I soon realised that when you self publish, you are setting up a business. I became self-employed and have been keeping all my receipts and setting up my accounts. I am now not only the writer, but the editor, copywriter, marketing manager, accountant and the formatter of this eBook. There are plenty of people/companies who will do this for you, but I felt I could handle the task and didn't want to further reduce my profit margins and have to cut back on Haribos and post-it notes - you know, those real luxury items. Friends will only do so much in terms of helping out and all the help I've received has been much appreciated. But, they won't do it forever, so if you don't have these skills, learn how to, or at least budget for these outgoings.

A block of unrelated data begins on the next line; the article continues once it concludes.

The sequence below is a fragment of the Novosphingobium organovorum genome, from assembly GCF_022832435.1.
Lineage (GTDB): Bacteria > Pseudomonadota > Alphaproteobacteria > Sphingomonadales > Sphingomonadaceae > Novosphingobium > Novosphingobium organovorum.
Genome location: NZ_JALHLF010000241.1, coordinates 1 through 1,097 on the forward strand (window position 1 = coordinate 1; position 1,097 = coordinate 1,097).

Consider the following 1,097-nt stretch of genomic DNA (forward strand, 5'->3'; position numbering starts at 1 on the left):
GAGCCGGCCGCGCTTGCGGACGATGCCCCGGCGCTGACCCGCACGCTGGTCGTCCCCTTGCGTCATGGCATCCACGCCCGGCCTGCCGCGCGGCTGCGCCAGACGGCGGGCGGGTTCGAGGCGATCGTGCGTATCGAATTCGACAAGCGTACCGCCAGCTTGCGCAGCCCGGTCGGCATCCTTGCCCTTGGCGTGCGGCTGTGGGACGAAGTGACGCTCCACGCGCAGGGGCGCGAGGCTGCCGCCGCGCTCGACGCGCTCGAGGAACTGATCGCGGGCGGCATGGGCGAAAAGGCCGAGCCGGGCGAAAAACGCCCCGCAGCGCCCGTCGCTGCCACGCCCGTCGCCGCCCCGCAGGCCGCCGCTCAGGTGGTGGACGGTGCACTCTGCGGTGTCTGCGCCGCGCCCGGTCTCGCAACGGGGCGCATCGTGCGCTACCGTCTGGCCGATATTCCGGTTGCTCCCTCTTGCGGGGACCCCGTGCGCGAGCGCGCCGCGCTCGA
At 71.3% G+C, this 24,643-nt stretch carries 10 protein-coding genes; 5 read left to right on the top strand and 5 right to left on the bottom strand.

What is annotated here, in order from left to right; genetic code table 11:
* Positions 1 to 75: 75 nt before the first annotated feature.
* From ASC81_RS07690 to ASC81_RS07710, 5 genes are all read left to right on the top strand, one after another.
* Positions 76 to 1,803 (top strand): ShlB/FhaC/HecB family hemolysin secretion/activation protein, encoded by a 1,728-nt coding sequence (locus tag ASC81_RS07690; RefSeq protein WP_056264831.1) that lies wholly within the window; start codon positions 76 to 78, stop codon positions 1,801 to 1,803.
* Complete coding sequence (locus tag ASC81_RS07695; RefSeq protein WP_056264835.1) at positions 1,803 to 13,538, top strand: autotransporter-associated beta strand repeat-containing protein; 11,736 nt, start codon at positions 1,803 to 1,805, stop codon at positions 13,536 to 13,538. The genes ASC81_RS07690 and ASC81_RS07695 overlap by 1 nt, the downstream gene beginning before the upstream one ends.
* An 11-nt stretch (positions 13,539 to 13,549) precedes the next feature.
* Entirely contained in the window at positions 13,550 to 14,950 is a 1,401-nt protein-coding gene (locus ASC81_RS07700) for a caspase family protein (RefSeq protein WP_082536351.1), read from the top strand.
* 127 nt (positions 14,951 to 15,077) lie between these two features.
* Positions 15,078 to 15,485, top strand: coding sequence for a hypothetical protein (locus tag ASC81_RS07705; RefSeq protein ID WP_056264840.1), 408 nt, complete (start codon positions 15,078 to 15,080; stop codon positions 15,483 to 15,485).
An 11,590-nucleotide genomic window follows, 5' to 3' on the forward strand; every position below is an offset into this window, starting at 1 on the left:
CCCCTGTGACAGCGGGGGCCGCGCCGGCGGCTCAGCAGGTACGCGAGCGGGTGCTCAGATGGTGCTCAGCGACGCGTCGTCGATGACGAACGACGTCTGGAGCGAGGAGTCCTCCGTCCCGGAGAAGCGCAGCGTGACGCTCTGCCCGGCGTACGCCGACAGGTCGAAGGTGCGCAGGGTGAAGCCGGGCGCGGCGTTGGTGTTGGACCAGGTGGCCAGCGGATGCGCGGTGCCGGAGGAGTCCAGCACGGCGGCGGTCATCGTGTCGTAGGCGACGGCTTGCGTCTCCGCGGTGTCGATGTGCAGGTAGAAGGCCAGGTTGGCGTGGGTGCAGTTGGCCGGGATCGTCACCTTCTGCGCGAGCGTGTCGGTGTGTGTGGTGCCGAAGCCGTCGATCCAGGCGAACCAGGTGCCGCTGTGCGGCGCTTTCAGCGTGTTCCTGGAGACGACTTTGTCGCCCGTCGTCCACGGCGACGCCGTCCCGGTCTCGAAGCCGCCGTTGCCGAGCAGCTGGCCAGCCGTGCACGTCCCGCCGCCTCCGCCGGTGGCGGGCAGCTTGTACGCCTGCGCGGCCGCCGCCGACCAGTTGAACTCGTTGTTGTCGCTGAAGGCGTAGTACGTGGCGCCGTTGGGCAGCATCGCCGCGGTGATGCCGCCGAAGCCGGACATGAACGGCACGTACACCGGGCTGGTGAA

I've been honest with myself about what I am capable of and tackled everything apart from the book cover. I'm no illustrator, so I paid for that - which was a very real outgoing of three hundred pounds. It's a lot of money and it may seem steep and foolish, but I love the cover and the fact that me and its very talented illustrator were introduced via the medium of the Women's Institute - I'm a sucker for a great story!

This along with deciding to price my eBook at ninety-nine pence, as a first time author, meant that it was more than I could afford and by making this decision I blew my chances of turning a profit in the first year right there and then. But I don't regret it. My plan was always long-term and always about quality, as the book is out there forever. Don't judge a book by its cover, they say - but the truth is that people do! Especially when you're self-publishing your debut novel.